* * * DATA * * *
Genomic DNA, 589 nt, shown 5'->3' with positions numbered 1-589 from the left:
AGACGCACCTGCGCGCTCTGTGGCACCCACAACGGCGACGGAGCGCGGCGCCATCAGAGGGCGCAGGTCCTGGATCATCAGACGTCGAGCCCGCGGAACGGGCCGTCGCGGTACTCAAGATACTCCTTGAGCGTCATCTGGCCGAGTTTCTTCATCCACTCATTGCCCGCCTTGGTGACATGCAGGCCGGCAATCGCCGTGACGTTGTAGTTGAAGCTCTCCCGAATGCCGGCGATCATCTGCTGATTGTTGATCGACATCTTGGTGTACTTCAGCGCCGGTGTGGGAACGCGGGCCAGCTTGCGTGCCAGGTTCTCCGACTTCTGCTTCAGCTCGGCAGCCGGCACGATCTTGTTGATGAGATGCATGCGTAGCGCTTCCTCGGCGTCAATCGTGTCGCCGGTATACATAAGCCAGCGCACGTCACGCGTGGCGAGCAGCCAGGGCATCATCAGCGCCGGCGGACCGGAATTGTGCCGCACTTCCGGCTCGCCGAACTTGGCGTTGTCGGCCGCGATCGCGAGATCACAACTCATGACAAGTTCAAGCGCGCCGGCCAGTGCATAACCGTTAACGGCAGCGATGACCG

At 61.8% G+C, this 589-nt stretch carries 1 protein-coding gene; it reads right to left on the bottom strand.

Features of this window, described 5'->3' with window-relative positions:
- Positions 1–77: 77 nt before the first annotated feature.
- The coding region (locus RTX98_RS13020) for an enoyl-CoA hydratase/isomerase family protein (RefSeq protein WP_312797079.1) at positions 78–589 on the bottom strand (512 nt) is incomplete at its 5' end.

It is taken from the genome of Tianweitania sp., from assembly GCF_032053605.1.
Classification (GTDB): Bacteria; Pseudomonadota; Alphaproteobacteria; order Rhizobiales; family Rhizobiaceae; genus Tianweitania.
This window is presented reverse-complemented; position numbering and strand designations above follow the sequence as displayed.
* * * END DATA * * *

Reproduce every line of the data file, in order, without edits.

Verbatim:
Genomic DNA, 589 nt, shown 5'->3' with positions numbered 1-589 from the left:
AGACGCACCTGCGCGCTCTGTGGCACCCACAACGGCGACGGAGCGCGGCGCCATCAGAGGGCGCAGGTCCTGGATCATCAGACGTCGAGCCCGCGGAACGGGCCGTCGCGGTACTCAAGATACTCCTTGAGCGTCATCTGGCCGAGTTTCTTCATCCACTCATTGCCCGCCTTGGTGACATGCAGGCCGGCAATCGCCGTGACGTTGTAGTTGAAGCTCTCCCGAATGCCGGCGATCATCTGCTGATTGTTGATCGACATCTTGGTGTACTTCAGCGCCGGTGTGGGAACGCGGGCCAGCTTGCGTGCCAGGTTCTCCGACTTCTGCTTCAGCTCGGCAGCCGGCACGATCTTGTTGATGAGATGCATGCGTAGCGCTTCCTCGGCGTCAATCGTGTCGCCGGTATACATAAGCCAGCGCACGTCACGCGTGGCGAGCAGCCAGGGCATCATCAGCGCCGGCGGACCGGAATTGTGCCGCACTTCCGGCTCGCCGAACTTGGCGTTGTCGGCCGCGATCGCGAGATCACAACTCATGACAAGTTCAAGCGCGCCGGCCAGTGCATAACCGTTAACGGCAGCGATGACCG

At 61.8% G+C, this 589-nt stretch carries 1 protein-coding gene; it reads right to left on the bottom strand.

Features of this window, described 5'->3' with window-relative positions:
- Positions 1–77: 77 nt before the first annotated feature.
- The coding region (locus RTX98_RS13020) for an enoyl-CoA hydratase/isomerase family protein (RefSeq protein WP_312797079.1) at positions 78–589 on the bottom strand (512 nt) is incomplete at its 5' end.

It is taken from the genome of Tianweitania sp., from assembly GCF_032053605.1.
Classification (GTDB): Bacteria; Pseudomonadota; Alphaproteobacteria; order Rhizobiales; family Rhizobiaceae; genus Tianweitania.
This window is presented reverse-complemented; position numbering and strand designations above follow the sequence as displayed.